Do ads have to be real? Marketing execs weigh in on viral tricks and fakes
Should ads always be 'real'? Or is a bit of fun fakery harmless?
Sarah Jenkins, partner and executive vice president, The Romans New York: “As creative marketers, we’re in the business of imagination. We develop brand campaigns based on insights that strike a chord with aspects of consumers’ personalities (often a playful side): ideas that push us to think beyond what’s possible. We should never, ever limit ourselves to traditional reality, because that would stifle the curiosity that’s critical for creative evolution.
“When you’re working on a campaign that has potential negative impact, you have a responsibility to disclose when things are generated by AI. But let’s not hold back from exploring the what-ifs. Consumers of all ages are craving levity; often, that comes from the powerful escapism of make-believe. Just proceed with caution, consider negative impact, and act in a way that doesn’t pose risk to individuals or groups.”
Henry Challender, associate creative director, Bray Leino: “Realness is blurry. Neither physicist nor philosopher can tell you what reality ‘really’ is. Some people (hey Elon) even contend it’s all a big simulation. But before we get into a metaphysical pickle, let’s agree on the everyday distinction between ‘real’ (genuine, authentic, true) and ‘fake’ (false, deceitful, artificial). On those terms, it’s hard to claim marketing’s ever real. Artifice is almost always baked into the deal. Are we being ‘real’ when pricing something 99p rather than £1? When we retouch that burger?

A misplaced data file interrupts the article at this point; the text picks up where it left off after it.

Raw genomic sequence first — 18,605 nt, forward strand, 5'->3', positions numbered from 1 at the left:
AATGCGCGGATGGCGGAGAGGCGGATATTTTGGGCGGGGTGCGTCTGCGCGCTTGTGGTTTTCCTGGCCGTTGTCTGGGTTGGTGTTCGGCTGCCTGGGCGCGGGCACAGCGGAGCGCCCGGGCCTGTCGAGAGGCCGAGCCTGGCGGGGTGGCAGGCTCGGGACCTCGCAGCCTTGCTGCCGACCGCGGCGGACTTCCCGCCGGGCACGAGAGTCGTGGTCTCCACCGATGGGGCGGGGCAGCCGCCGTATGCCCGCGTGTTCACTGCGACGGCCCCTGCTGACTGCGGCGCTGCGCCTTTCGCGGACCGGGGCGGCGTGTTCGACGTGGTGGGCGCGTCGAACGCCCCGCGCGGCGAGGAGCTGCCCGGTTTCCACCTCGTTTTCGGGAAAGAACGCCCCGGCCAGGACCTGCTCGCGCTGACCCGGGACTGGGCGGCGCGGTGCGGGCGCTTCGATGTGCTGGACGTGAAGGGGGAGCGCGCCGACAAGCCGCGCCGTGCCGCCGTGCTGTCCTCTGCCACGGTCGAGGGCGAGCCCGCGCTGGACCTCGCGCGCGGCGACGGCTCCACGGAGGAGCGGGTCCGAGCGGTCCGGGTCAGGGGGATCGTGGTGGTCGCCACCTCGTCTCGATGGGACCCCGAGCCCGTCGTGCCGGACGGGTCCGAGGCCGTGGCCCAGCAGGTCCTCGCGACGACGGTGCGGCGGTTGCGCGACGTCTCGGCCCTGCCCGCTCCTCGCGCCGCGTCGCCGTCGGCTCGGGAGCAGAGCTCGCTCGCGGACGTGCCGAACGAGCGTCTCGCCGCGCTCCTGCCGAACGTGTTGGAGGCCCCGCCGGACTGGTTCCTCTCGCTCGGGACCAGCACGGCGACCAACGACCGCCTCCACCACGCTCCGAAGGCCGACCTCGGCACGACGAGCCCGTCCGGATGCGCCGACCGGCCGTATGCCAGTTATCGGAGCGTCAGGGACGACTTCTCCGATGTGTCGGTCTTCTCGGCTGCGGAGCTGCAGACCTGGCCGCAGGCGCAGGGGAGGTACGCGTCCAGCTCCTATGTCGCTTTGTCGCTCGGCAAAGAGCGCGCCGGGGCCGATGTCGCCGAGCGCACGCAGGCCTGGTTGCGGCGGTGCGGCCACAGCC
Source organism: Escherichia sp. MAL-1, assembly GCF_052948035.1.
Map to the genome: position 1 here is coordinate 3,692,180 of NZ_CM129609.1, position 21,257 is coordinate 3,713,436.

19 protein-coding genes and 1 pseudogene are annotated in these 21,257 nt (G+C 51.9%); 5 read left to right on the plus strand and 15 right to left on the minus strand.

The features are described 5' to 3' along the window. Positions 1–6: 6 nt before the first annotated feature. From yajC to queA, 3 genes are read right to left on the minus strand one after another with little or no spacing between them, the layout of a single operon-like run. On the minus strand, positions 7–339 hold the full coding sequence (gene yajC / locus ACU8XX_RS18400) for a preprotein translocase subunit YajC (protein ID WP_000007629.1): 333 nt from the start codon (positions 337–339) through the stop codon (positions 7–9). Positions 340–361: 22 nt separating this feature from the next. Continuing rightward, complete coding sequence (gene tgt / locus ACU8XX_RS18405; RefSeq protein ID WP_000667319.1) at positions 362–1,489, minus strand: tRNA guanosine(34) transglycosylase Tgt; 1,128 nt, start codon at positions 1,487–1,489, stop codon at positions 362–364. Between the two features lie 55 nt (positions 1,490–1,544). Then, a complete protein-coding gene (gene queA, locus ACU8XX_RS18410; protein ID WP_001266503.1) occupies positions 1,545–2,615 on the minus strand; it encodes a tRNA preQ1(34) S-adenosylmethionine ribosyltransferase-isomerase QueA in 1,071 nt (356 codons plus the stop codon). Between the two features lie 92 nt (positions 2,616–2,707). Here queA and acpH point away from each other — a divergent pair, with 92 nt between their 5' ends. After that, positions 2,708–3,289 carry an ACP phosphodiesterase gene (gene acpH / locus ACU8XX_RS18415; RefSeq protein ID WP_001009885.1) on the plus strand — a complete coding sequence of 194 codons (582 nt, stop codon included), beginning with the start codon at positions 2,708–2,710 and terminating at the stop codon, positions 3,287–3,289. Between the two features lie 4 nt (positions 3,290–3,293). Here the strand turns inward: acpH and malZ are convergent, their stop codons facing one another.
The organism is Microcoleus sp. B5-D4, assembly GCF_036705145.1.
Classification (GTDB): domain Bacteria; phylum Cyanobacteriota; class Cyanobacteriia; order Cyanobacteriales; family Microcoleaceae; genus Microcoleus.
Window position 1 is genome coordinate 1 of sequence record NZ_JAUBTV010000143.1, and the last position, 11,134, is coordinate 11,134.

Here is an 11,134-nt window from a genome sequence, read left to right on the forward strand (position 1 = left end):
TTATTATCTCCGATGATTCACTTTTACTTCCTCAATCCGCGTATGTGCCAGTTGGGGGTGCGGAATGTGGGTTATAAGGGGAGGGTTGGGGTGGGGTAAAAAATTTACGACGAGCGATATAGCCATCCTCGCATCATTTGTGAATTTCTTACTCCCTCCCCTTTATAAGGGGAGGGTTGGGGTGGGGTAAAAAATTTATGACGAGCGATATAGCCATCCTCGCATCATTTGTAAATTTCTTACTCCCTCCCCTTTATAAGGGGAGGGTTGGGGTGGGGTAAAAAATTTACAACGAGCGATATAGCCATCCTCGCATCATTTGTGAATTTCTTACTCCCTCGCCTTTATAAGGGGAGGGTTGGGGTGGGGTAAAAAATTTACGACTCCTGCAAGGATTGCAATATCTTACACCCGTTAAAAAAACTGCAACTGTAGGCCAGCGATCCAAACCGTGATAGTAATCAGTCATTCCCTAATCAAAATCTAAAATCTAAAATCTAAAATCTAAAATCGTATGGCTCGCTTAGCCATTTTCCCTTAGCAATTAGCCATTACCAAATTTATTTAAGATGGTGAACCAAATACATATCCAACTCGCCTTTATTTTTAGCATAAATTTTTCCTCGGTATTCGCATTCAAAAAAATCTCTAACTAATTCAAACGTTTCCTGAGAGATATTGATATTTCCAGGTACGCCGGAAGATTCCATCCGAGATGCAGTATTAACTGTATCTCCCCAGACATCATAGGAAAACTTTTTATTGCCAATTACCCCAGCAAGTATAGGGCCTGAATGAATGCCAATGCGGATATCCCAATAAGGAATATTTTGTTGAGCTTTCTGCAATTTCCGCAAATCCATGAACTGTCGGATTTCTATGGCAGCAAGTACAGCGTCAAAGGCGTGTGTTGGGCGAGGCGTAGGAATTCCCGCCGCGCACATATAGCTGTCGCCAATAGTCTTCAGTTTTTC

“Even the worthiest purpose-led campaign may be tinged with an ulterior motive. AI brings new toys for tricksters, making it easier to be wilfully deceptive. As the line between the real and the fake gets blurrier, perhaps transparency will set the good actors apart from the bad. But maybe the fun is in not being quite sure.”
Jordan Dale, creative director, Amplify: “Did people think that John Lewis actually sent a man to the moon in 2015? Is Tom Holland actually living as Spiderman in New York City? Does a TikTok face filter actually change my face?
“The question is: why is this Maybelline ad being judged any differently to the thousands of ‘artificial’ entertainment creations that we consume on a daily basis through our screens? That word, ‘artificial,’ has negative connotations that we should get rid of. The best stories in the world are, by definition, ‘artificial’.
“Being nowhere near the target demo of Maybelline and struggling to avoid the ad means one thing and one thing only: it’s a certified banger. The ownership from the brand on the creative process behind it (shoutout @origiful), and turning that into its own story, means they created a richer connection with their audience. Sure, there are watch-outs to consider around AI being used for malicious intent. But let’s not let that get in the way of killer creativity and storytelling.”
Alistair Robertson, creative partner, Nucco: “Fake news! Fake news!
“Authenticity in brand experiences is key, but executionally not essential. The fake lashes and similar ideas shouldn’t cause too much soul-searching. They’re the result of technology changing and good, opportunistic, creative storytelling.